The laser and the lighthouse
BUSINESS MATTERS BEYOND THE BOTTOM LINE - Francis J. Kong (The Philippine Star) - August 23, 2020 - 12:00am

There is a lighthouse and there is laser. Both are important but they have their own unique function.

Suppose you live in one of those beautiful resort spots in the country. You get a call. The resort manager wanted you to buy something in town, and you need to deliver the stuff and bring it to the resort island. The only way you can do that is to take a boat. The night is cloudy, you have no sense of direction, the night is pitch black, and the only thing that can guide you to your destination is that lighthouse on the island resort. And so you navigate the sea, and the beam from the lighthouse helps you avoid running into boulders or running aground. You are thankful for the lighthouse, but it’s function does not help you get to your objective efficiently. In this case, therefore, the lighthouse helps you avoid failure, but it does not exactly help you in achieving success.

Let me give you another case. The same resort manager has a cool tech product. On your boat and likewise, on the shore of the island resort, there is a device that can produce a laser light beamed on each other, so all you have to do is to follow it, and it brings you straight to your destination. As long as you follow the laser, you will be able to get to where you are going. It makes all the difference, doesn’t it?

Many leaders are operating as a lighthouse. While they may give general directions like “you should not go there,” “you go there instead.” The only problem here is that the leaders do not provide the team with a clear sense of direction. The team now has to figure out what they need to do, and the process takes up a lot of time and energy and causes stress, especially if the boss, later on, says, “But that is not what I wanted.”

The team now would take up a defensive posture and would make a “safe” decision rather than a “good” or “creative” decision. Without a laser-like direction, the team would be forced to consider too many options and usually end up taking the safest and most “average” option. So, you end up having mediocre or average work because of the need to be “safe.”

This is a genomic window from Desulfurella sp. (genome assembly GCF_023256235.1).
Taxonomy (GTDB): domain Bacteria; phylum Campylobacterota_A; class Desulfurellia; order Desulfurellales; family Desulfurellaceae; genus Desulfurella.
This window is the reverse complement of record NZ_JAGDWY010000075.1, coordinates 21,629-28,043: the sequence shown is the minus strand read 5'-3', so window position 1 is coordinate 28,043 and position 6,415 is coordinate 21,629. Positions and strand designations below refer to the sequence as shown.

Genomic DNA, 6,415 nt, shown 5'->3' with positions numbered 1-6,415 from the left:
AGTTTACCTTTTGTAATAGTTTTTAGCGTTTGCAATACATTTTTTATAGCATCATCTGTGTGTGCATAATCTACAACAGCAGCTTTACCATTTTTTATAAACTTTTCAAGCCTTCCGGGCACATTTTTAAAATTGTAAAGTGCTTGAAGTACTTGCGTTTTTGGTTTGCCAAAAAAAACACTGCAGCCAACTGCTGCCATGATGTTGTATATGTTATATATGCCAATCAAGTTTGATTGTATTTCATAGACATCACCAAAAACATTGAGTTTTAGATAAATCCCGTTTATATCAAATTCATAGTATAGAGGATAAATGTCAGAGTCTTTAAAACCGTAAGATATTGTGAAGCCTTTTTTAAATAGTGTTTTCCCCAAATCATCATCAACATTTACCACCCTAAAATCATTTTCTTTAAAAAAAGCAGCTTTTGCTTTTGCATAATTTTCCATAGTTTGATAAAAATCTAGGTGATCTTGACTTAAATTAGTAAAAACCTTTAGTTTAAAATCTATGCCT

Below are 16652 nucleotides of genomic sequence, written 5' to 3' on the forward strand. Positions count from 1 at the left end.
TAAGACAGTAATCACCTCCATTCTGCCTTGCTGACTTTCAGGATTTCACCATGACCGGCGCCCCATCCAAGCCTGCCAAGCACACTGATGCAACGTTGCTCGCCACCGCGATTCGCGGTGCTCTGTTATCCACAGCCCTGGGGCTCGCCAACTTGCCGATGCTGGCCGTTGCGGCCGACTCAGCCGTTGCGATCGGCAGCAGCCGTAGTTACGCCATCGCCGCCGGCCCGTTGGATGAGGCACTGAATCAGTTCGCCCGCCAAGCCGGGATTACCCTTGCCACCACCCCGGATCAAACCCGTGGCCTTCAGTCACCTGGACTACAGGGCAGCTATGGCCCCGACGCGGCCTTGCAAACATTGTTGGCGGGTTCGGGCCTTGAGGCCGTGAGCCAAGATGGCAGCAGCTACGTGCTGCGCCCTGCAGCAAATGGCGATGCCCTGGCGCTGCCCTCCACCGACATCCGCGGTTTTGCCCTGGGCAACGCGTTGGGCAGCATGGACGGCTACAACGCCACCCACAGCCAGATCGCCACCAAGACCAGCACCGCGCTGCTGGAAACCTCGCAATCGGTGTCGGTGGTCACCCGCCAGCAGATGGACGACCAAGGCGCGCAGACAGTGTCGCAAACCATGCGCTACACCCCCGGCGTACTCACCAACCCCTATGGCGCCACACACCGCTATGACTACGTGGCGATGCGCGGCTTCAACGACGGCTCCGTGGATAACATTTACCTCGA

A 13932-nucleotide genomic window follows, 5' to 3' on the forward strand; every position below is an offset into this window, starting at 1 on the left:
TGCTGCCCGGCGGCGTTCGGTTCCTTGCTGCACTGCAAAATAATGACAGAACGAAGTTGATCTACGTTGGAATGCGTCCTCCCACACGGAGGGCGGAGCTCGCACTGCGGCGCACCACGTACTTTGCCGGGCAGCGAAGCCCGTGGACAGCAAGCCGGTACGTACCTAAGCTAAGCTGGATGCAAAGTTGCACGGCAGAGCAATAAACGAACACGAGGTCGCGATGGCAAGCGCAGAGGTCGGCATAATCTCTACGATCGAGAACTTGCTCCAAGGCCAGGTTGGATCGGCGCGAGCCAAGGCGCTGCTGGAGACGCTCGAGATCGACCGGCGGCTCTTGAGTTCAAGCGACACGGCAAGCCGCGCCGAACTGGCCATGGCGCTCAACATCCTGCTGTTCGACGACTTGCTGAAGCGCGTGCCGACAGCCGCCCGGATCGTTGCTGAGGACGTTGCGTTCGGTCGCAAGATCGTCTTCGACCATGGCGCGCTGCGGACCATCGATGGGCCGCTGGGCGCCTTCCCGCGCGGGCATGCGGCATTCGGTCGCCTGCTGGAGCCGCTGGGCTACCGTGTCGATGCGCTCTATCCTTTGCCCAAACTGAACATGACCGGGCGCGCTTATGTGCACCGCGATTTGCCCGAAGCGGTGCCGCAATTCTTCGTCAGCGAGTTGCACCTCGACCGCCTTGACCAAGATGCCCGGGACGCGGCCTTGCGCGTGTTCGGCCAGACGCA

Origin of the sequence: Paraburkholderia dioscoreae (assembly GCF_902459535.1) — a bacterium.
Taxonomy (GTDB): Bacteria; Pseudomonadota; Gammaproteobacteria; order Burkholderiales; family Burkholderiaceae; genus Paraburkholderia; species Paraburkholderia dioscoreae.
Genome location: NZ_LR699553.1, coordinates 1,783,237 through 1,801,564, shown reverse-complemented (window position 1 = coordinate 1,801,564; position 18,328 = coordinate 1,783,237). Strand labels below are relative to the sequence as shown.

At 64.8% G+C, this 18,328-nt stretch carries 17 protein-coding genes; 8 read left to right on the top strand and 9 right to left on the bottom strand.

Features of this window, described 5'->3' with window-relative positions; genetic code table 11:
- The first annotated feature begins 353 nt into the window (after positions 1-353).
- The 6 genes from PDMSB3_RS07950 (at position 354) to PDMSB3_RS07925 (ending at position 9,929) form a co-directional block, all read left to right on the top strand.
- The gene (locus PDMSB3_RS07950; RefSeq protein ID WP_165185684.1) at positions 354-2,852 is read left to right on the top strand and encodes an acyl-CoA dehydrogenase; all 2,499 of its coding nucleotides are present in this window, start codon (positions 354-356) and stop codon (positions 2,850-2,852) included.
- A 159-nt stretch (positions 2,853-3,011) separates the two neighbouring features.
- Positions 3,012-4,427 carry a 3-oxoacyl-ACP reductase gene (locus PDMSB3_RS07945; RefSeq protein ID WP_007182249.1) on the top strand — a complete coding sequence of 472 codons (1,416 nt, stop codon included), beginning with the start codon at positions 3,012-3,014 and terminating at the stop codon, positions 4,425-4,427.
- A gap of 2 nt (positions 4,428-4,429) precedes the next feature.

It is always better to provide a laser-like clear path than just to tell the team where not to go. This way, the leaders are not just pointing to a destination; they provide the path.

Here are a few ideas on what the leaders should do to provide directions that reduce ambiguity and avoid needless waste of time.

1. Define your team’s real work by explaining “why.”

Behind every creative work, there is always the objective of solving problems. Define what the problems and issues are. How well you define those problems is critical to your team’s effectiveness. Take the time to explain the “why” the project is required.

2. assign the who for the task.

Your team should be clear on which problems they should devote their attention to and which they should let someone else worry about. And you do not stop there. The leader has to make sure that there is accountability for specific tasks by defined deadlines. There are times when some ambitious team members might take it upon themselves to shoulder problems that are really nothing more than a distraction from their core work or are already owned by someone else on the team. Acknowledge their ideas and zeal but steer them again with laser-like directions to their core task.

3. Contextualize their work.

Tie in your team’s work back to the “main thing.” Regular chats and feedback keep the leader within the radar so they can spot if there is work done that does not align with the overall objective. Each person in your team has their own unique experiences and perspectives. The team should periodically see the big picture and where they are in it. Understanding context reduces conflicts and misunderstandings.

And finally, you, the leader, will make the final decision. Indecision is worse than making the wrong decision. Your objective as a leader is not to please everyone as your decision may contradict another person in your team’s personal preference. But the leader alone bears the responsibility for the outcome of your team’s work, and that is why you make the decision. So be a laser-leader. Your team needs you to.

(Connect with Francis Kong in www.facebook.com/franciskong2. Or listen to “Business Matters” Monday to Friday 8:00 a.m. and 6:30 p.m. over 98.7 DZFE-FM ‘The Master’s Touch’, the classical music station.)

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